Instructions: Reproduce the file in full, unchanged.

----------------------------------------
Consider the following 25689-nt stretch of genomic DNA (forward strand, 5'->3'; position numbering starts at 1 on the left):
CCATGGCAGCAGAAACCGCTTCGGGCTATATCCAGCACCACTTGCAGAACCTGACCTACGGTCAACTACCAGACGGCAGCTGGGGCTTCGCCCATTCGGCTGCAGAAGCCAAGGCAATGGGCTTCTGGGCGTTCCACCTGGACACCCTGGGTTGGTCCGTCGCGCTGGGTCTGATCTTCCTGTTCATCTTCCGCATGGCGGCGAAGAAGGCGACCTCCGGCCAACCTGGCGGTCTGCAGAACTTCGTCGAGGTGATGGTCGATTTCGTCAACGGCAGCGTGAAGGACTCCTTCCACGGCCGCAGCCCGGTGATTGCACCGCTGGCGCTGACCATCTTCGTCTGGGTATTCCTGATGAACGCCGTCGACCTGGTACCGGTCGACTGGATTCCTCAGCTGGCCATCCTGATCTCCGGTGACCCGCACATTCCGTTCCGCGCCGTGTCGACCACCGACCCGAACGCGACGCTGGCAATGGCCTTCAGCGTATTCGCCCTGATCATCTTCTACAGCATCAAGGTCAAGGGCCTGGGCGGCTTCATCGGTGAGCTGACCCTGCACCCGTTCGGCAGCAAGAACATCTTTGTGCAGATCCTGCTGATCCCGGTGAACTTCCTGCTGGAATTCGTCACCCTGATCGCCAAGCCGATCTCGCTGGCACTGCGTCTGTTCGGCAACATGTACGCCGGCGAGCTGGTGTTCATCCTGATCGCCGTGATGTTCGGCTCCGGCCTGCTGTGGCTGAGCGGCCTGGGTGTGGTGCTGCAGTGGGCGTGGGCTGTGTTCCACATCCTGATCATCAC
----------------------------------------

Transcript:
Consider the following 25689-nt stretch of genomic DNA (forward strand, 5'->3'; position numbering starts at 1 on the left):
CCATGGCAGCAGAAACCGCTTCGGGCTATATCCAGCACCACTTGCAGAACCTGACCTACGGTCAACTACCAGACGGCAGCTGGGGCTTCGCCCATTCGGCTGCAGAAGCCAAGGCAATGGGCTTCTGGGCGTTCCACCTGGACACCCTGGGTTGGTCCGTCGCGCTGGGTCTGATCTTCCTGTTCATCTTCCGCATGGCGGCGAAGAAGGCGACCTCCGGCCAACCTGGCGGTCTGCAGAACTTCGTCGAGGTGATGGTCGATTTCGTCAACGGCAGCGTGAAGGACTCCTTCCACGGCCGCAGCCCGGTGATTGCACCGCTGGCGCTGACCATCTTCGTCTGGGTATTCCTGATGAACGCCGTCGACCTGGTACCGGTCGACTGGATTCCTCAGCTGGCCATCCTGATCTCCGGTGACCCGCACATTCCGTTCCGCGCCGTGTCGACCACCGACCCGAACGCGACGCTGGCAATGGCCTTCAGCGTATTCGCCCTGATCATCTTCTACAGCATCAAGGTCAAGGGCCTGGGCGGCTTCATCGGTGAGCTGACCCTGCACCCGTTCGGCAGCAAGAACATCTTTGTGCAGATCCTGCTGATCCCGGTGAACTTCCTGCTGGAATTCGTCACCCTGATCGCCAAGCCGATCTCGCTGGCACTGCGTCTGTTCGGCAACATGTACGCCGGCGAGCTGGTGTTCATCCTGATCGCCGTGATGTTCGGCTCCGGCCTGCTGTGGCTGAGCGGCCTGGGTGTGGTGCTGCAGTGGGCGTGGGCTGTGTTCCACATCCTGATCATCAC